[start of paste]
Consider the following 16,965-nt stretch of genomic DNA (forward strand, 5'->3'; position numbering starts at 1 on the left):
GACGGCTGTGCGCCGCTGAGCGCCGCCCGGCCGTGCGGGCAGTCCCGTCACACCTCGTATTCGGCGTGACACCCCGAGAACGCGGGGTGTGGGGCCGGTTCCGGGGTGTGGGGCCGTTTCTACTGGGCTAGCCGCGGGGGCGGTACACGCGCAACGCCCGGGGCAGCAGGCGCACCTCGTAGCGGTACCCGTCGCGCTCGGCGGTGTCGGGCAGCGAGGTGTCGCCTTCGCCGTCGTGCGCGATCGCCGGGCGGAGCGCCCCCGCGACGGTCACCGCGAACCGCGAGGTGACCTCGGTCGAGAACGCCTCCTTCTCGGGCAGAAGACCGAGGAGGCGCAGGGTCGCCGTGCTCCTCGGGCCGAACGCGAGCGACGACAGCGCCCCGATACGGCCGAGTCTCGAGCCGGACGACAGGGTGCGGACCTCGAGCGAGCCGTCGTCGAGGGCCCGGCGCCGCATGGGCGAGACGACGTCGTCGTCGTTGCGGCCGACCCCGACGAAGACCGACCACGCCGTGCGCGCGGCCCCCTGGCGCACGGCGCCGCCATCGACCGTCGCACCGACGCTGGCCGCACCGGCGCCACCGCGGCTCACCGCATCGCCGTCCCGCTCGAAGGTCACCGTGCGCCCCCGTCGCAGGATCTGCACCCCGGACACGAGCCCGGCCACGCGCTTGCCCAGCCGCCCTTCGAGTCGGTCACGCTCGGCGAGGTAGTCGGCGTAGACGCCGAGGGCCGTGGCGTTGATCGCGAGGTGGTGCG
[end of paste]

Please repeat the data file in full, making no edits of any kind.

Consider the following 16,965-nt stretch of genomic DNA (forward strand, 5'->3'; position numbering starts at 1 on the left):
GACGGCTGTGCGCCGCTGAGCGCCGCCCGGCCGTGCGGGCAGTCCCGTCACACCTCGTATTCGGCGTGACACCCCGAGAACGCGGGGTGTGGGGCCGGTTCCGGGGTGTGGGGCCGTTTCTACTGGGCTAGCCGCGGGGGCGGTACACGCGCAACGCCCGGGGCAGCAGGCGCACCTCGTAGCGGTACCCGTCGCGCTCGGCGGTGTCGGGCAGCGAGGTGTCGCCTTCGCCGTCGTGCGCGATCGCCGGGCGGAGCGCCCCCGCGACGGTCACCGCGAACCGCGAGGTGACCTCGGTCGAGAACGCCTCCTTCTCGGGCAGAAGACCGAGGAGGCGCAGGGTCGCCGTGCTCCTCGGGCCGAACGCGAGCGACGACAGCGCCCCGATACGGCCGAGTCTCGAGCCGGACGACAGGGTGCGGACCTCGAGCGAGCCGTCGTCGAGGGCCCGGCGCCGCATGGGCGAGACGACGTCGTCGTCGTTGCGGCCGACCCCGACGAAGACCGACCACGCCGTGCGCGCGGCCCCCTGGCGCACGGCGCCGCCATCGACCGTCGCACCGACGCTGGCCGCACCGGCGCCACCGCGGCTCACCGCATCGCCGTCCCGCTCGAAGGTCACCGTGCGCCCCCGTCGCAGGATCTGCACCCCGGACACGAGCCCGGCCACGCGCTTGCCCAGCCGCCCTTCGAGTCGGTCACGCTCGGCGAGGTAGTCGGCGTAGACGCCGAGGGCCGTGGCGTTGATCGCGAGGTGGTGCG